My singing has gradually gotten better and better. From where I started from, that was the only way it could go! It’s at a point where I’ve begun singing viscerally.
Perfect for the subject matter. These are classics and standards on the record, and they sound so fresh. When you hit the studio, how do you make these your own?
It happens in all different ways. I may have a clear picture of exactly what I want to do, and inevitably Larry will come up with an idea to change it. Say I want to do this tune—Larry will suggest a way to position it, and usually it’s perfect. Sometimes I say no and we switch it around, but Larry is pretty extraordinary.
It sounds like it’s a true collaboration with y’all.
I’m proud to collaborate with him. He’s a phenomenal producer.
As you said, the blues filters into so many different styles of music. What makes a song a true blues song?
There are a lot of things that can. There are certainly chord structures that are typically blues, but for me, the thing that defines the best blues is always irony. If there’s no irony in it, I don’t see any reason to do it.
You quit music to learn how to make violins. There’s something almost poetic about that—it must be a very different way to look at and interact with an instrument.
I got burned out. There was a point where I was on the road for two years straight without being home for as long as two weeks. I was too dumb to realize it was burnout, or I would have taken off a few months, you know? I just realized that when I was on the road, I wasn’t writing, practicing, or jamming, I wasn’t doing anything a musician does. So I thought I had to find another way to live my life. I didn’t want to be a guy who drags himself onstage like a bitter imitation of something he used to love. I got into something else I love to do.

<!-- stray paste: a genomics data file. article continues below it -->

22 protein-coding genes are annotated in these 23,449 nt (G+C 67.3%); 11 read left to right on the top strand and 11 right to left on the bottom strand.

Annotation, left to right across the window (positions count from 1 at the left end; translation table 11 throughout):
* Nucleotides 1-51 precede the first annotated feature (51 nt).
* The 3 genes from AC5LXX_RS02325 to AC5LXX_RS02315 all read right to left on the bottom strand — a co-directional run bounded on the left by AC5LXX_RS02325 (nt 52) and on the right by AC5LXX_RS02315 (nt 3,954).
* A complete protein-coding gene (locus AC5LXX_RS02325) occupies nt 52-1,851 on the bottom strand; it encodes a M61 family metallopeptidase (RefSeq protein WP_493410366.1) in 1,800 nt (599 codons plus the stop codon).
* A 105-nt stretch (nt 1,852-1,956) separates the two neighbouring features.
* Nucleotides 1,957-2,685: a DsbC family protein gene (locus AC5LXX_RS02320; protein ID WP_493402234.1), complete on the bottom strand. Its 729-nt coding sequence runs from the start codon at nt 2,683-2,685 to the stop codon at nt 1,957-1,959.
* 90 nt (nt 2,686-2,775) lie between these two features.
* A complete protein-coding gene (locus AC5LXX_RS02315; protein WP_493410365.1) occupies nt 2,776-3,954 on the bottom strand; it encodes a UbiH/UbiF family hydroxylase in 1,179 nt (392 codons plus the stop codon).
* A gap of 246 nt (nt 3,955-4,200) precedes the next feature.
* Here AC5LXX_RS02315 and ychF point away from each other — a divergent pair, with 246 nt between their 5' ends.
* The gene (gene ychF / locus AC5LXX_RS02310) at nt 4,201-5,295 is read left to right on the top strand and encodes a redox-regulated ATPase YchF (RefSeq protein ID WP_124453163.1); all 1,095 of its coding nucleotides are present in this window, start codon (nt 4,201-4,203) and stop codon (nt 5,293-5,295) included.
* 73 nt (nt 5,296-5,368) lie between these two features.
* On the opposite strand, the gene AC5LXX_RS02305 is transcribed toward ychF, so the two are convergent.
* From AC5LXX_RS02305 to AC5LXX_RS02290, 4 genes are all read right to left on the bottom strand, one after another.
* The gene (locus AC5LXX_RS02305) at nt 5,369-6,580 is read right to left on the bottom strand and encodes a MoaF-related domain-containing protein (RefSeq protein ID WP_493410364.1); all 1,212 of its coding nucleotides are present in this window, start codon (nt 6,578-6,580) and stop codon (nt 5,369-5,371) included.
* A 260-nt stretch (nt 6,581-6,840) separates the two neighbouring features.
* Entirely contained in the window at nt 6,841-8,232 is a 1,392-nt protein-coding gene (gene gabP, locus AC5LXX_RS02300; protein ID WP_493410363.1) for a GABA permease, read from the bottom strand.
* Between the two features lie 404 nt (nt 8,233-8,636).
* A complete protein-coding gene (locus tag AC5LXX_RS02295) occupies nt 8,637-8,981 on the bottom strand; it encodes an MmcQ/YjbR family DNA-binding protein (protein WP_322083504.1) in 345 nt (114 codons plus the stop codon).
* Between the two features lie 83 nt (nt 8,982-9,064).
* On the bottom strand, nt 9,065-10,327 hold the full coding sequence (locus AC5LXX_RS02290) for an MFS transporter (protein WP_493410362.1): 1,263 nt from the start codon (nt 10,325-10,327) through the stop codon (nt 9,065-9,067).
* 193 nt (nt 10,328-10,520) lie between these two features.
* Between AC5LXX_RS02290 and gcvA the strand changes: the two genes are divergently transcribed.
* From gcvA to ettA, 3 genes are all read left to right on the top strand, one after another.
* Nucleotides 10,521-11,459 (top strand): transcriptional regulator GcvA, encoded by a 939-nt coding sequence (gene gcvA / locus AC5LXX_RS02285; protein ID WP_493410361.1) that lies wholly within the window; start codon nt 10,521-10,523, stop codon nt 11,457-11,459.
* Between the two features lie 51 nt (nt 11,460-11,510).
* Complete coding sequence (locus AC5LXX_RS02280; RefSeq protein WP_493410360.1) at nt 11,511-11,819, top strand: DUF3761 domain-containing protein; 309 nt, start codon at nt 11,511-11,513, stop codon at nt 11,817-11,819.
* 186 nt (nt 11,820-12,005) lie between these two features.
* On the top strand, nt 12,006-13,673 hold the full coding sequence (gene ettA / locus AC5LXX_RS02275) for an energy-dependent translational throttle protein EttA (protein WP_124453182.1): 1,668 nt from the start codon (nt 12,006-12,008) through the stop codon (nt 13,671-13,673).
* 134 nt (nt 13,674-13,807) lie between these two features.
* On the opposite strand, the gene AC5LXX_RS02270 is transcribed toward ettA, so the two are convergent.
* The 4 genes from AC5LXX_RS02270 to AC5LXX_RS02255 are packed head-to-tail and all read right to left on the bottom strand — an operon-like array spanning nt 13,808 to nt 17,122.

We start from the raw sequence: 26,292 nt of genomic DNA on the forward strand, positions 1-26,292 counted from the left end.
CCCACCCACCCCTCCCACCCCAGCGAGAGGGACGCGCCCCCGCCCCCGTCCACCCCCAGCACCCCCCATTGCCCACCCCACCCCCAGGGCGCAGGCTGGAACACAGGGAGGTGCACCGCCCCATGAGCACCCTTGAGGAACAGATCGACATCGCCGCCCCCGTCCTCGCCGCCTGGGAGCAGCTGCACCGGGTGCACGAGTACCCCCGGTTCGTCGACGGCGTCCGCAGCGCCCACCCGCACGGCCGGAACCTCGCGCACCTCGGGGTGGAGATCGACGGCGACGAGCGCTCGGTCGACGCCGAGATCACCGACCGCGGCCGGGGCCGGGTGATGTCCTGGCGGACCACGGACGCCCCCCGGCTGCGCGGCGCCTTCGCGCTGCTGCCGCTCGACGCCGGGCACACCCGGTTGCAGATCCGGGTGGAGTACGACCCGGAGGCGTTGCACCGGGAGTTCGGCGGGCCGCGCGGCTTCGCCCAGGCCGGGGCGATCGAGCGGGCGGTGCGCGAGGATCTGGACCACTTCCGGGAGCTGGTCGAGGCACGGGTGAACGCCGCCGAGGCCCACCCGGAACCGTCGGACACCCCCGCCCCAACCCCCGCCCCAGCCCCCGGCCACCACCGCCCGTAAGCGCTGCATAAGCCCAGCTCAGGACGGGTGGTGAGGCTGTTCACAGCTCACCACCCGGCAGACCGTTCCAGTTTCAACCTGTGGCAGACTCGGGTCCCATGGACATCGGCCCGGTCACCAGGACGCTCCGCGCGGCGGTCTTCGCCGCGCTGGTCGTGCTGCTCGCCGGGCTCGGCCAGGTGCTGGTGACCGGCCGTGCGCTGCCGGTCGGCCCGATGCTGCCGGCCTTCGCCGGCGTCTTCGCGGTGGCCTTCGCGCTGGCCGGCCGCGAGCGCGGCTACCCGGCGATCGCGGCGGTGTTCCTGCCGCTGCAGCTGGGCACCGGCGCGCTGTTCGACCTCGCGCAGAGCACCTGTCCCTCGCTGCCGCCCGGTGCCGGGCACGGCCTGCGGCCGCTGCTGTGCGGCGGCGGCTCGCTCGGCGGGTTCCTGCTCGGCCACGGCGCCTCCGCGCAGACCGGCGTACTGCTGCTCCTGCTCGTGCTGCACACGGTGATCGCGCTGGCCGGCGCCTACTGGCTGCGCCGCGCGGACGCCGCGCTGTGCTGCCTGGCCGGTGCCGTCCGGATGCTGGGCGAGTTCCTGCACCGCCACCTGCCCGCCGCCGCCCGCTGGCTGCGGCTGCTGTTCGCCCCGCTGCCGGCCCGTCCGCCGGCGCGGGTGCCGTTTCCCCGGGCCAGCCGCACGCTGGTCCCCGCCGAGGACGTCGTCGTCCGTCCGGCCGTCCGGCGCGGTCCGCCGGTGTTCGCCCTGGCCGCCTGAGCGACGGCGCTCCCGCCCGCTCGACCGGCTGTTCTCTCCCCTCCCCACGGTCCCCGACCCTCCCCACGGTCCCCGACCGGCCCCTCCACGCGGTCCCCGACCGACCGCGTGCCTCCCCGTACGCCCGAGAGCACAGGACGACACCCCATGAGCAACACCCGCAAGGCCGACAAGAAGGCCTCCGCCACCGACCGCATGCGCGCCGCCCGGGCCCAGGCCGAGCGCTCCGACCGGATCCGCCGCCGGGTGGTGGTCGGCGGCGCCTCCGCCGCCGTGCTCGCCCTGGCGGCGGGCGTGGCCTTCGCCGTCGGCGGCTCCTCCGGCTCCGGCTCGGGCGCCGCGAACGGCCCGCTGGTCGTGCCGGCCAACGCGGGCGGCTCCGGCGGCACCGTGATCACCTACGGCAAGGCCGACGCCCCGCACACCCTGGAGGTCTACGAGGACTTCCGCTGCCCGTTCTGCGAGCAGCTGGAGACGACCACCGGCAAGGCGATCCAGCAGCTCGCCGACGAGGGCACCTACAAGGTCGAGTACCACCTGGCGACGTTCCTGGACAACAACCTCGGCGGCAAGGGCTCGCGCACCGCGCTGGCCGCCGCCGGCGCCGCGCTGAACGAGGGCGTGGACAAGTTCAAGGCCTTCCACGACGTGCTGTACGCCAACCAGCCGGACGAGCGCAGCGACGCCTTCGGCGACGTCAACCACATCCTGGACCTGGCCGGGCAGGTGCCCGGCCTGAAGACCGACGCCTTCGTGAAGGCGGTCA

Like music, there’s no bottom to violin identification, which is part of the violin world I was aiming for and why I went to school to learn how to build them. It’s wonderful because I get to handle beautiful things all day.
You’ve truly done it all. When do you feel the most fulfilled as a musician?
There’s a thing when you’re playing at your best where the music seems to come from somewhere else and float through you. That’s the best feeling in the world, and it comes in different times and ways.